World class scientific centre needs business acumen for new products
Scientists at Dubna, Russia's Silicon Valley, have developed a unique technology to treat the world's biggest killer – heart disease. But the government's only starting to help bring such products to the market.
Anatoly Chubais has started construction of Russia's first “nano cluster” – a customs-free zone for firms fighting cardiovascular illness. An “accelerator” cleans blood by separating damaged and healthy nano-molecules.
The United Nuclear Research Institute at Dubna been churning out first-rate tools like the world's most powerful accelerator since it was the Soviet nuclear physics hub. The trouble is, it doesn't really get capitalism, according to Professor Aleksey Sisakyan, Director of the United Nuclear Research Institute.
“Our weakest link's when an experimental model has to turn into an end product. Business and government are just starting to help.”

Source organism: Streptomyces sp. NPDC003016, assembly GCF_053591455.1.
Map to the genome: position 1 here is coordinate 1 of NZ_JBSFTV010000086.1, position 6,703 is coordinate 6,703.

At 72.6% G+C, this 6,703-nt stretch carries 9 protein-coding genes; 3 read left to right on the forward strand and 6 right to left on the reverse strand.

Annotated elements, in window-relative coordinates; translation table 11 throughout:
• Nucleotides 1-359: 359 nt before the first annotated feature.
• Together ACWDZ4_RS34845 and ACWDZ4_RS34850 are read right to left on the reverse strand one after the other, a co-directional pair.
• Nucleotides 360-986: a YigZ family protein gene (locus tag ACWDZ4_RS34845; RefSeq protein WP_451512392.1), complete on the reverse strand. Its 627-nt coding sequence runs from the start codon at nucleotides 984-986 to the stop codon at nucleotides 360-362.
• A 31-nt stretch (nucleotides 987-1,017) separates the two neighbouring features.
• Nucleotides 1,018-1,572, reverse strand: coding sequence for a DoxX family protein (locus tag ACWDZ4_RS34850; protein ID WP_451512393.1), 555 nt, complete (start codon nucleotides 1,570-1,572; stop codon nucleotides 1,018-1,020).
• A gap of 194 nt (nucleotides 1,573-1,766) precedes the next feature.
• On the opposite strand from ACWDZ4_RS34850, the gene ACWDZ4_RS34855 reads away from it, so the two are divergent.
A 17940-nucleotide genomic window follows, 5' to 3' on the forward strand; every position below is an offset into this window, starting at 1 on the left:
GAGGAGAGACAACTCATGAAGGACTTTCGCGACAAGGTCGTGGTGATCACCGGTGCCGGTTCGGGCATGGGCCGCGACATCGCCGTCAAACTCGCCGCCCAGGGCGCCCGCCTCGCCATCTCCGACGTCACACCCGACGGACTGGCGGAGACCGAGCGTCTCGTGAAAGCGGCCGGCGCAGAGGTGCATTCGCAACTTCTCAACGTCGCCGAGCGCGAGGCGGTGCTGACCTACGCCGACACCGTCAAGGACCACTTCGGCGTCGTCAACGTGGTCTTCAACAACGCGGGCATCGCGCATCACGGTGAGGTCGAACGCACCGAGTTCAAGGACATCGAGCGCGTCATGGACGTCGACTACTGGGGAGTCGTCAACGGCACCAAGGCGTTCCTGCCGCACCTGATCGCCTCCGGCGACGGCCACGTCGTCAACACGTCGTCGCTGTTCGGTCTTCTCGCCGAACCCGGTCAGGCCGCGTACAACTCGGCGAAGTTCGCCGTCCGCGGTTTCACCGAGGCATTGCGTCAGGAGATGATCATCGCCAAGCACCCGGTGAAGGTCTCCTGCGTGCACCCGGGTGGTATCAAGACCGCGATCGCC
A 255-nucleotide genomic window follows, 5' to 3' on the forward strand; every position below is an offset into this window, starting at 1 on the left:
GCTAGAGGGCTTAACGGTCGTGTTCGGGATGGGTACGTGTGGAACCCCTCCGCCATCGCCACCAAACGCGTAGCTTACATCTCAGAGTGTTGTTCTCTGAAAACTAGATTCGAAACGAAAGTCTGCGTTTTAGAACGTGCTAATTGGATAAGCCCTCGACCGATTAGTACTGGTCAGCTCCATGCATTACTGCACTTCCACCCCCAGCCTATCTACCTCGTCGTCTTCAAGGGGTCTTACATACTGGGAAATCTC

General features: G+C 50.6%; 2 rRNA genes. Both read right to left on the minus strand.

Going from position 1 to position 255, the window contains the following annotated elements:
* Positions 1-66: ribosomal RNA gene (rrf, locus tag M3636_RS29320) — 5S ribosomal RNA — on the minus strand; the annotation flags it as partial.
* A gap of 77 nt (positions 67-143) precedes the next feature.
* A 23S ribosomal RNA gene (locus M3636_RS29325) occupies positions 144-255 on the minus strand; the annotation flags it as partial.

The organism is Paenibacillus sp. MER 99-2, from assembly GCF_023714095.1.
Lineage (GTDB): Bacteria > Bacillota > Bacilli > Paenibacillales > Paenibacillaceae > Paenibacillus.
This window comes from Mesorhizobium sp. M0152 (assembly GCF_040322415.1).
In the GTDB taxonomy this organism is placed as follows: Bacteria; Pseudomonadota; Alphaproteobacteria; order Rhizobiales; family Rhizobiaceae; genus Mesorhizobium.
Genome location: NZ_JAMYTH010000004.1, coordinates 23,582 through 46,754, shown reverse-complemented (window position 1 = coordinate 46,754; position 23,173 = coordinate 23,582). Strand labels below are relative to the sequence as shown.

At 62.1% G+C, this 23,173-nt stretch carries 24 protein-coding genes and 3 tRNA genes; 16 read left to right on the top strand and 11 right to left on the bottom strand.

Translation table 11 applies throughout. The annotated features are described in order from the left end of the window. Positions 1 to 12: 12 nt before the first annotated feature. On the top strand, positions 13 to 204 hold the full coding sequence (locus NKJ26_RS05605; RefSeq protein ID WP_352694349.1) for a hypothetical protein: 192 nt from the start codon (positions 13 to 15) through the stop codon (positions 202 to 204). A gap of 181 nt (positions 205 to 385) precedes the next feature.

Chubais was put in charge of Russian nanotech in September because he's known for getting things done. He's funded this plant which adapts accelerators to simple boxes that can be used by patients themselves.
This claims to be the world's most advanced mobile blood cleaner, used by the emergency services and the army. Larger damaged blood plasma comes out, while clean blood is filtered through.
Dubna wants to become Russia's Silicon Valley. But Russia hasn't brought to market a single significant drug in 15 years. Chubais claims that's about to change.
“The products they produce here aren't produced anywhere in the world, including Japan and the United States. We're discussing the exports, and I'm absolutely sure that Russian innovation is something which will be in some period of time accepted by the West in the same positive mood as the Russian writer or Russian composer.”
He's got some way to go. Hi-tech makes 38% of China's export. In Russia it's 6%.